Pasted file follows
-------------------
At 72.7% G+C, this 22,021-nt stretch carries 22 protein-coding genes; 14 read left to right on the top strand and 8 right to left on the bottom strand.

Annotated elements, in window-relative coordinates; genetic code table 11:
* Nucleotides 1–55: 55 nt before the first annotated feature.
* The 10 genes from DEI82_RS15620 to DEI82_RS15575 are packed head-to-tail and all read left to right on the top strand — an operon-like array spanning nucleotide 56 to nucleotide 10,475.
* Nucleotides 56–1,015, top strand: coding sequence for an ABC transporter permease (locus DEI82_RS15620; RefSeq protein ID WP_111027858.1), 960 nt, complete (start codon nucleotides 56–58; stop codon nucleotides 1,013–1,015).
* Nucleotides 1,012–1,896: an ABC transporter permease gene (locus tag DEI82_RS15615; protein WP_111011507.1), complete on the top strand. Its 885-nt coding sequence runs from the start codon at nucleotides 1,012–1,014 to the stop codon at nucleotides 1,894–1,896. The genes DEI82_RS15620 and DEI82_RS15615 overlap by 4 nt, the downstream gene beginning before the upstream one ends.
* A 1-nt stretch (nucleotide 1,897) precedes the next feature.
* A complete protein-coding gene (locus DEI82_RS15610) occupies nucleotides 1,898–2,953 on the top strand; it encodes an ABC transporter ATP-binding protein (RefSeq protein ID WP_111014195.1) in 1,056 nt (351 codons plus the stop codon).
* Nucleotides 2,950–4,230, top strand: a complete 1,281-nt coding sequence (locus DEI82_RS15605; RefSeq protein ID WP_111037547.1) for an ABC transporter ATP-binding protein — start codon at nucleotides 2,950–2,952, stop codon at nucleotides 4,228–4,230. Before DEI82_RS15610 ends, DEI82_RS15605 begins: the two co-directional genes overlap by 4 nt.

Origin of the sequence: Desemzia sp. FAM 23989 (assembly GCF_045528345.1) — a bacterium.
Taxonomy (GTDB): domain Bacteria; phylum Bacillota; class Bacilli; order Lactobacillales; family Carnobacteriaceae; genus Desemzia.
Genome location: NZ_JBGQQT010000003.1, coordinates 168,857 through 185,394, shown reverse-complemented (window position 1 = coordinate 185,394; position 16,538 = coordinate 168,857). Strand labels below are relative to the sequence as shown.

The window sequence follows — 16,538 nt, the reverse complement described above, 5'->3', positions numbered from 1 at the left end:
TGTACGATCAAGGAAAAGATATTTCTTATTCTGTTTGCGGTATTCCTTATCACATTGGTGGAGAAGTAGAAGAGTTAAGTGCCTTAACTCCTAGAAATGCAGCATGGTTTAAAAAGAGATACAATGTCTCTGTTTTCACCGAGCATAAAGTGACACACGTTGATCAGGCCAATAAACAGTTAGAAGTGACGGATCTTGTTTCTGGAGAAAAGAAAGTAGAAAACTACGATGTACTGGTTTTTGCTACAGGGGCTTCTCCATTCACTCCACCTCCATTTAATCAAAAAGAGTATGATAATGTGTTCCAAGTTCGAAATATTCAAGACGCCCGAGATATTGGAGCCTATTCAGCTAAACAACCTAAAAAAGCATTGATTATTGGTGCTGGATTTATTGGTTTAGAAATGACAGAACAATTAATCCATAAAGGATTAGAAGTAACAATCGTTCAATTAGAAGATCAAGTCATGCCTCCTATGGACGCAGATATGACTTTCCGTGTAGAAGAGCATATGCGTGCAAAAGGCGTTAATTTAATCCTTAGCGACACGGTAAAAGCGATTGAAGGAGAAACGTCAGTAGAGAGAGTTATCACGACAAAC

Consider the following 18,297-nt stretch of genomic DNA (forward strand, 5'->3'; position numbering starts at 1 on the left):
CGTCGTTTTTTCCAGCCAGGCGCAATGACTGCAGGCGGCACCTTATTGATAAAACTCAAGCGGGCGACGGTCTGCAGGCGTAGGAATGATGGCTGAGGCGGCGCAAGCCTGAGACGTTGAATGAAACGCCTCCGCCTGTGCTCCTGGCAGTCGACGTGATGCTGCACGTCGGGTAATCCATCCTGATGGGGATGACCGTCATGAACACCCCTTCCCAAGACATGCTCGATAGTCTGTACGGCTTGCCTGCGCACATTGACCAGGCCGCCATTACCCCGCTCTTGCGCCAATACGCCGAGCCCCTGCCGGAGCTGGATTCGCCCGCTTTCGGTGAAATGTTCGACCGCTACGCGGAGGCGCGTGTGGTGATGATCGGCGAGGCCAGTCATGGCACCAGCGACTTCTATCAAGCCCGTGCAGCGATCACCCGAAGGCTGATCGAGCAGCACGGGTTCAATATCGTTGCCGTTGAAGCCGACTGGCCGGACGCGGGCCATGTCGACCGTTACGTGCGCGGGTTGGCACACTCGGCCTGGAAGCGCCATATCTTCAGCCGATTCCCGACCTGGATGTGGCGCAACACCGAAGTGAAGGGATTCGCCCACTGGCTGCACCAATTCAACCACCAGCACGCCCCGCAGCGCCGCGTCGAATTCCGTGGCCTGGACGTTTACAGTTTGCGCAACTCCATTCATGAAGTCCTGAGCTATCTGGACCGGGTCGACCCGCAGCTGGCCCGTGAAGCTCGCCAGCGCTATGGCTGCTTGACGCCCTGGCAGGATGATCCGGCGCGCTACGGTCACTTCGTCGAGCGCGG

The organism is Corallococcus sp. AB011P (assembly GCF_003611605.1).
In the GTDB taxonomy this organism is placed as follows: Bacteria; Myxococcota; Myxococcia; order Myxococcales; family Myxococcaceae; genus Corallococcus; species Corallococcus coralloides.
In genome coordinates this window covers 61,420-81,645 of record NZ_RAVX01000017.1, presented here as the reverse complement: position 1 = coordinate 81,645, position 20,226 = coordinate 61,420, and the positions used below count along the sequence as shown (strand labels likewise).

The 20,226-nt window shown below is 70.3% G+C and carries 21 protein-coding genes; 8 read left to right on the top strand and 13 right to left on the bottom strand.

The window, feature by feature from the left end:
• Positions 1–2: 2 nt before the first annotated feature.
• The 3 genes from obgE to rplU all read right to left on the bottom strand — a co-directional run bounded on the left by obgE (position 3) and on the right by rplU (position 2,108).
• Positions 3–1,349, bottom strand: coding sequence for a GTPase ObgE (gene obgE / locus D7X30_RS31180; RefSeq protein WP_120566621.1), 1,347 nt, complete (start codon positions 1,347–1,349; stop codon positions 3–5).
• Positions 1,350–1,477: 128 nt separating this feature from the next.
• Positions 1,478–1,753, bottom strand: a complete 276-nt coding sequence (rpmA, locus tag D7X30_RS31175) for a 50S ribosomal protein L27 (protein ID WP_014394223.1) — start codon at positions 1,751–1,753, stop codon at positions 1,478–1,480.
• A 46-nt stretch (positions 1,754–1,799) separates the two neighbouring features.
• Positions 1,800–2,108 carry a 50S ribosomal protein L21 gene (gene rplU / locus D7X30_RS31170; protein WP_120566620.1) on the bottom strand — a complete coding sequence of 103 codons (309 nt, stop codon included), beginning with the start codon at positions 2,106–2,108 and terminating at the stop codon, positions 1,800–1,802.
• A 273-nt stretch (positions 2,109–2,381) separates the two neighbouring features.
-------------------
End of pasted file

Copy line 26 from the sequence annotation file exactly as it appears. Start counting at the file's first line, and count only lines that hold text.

• Positions 1,478–1,753, bottom strand: a complete 276-nt coding sequence (rpmA, locus tag D7X30_RS31175) for a 50S ribosomal protein L27 (protein ID WP_014394223.1) — start codon at positions 1,751–1,753, stop codon at positions 1,478–1,480.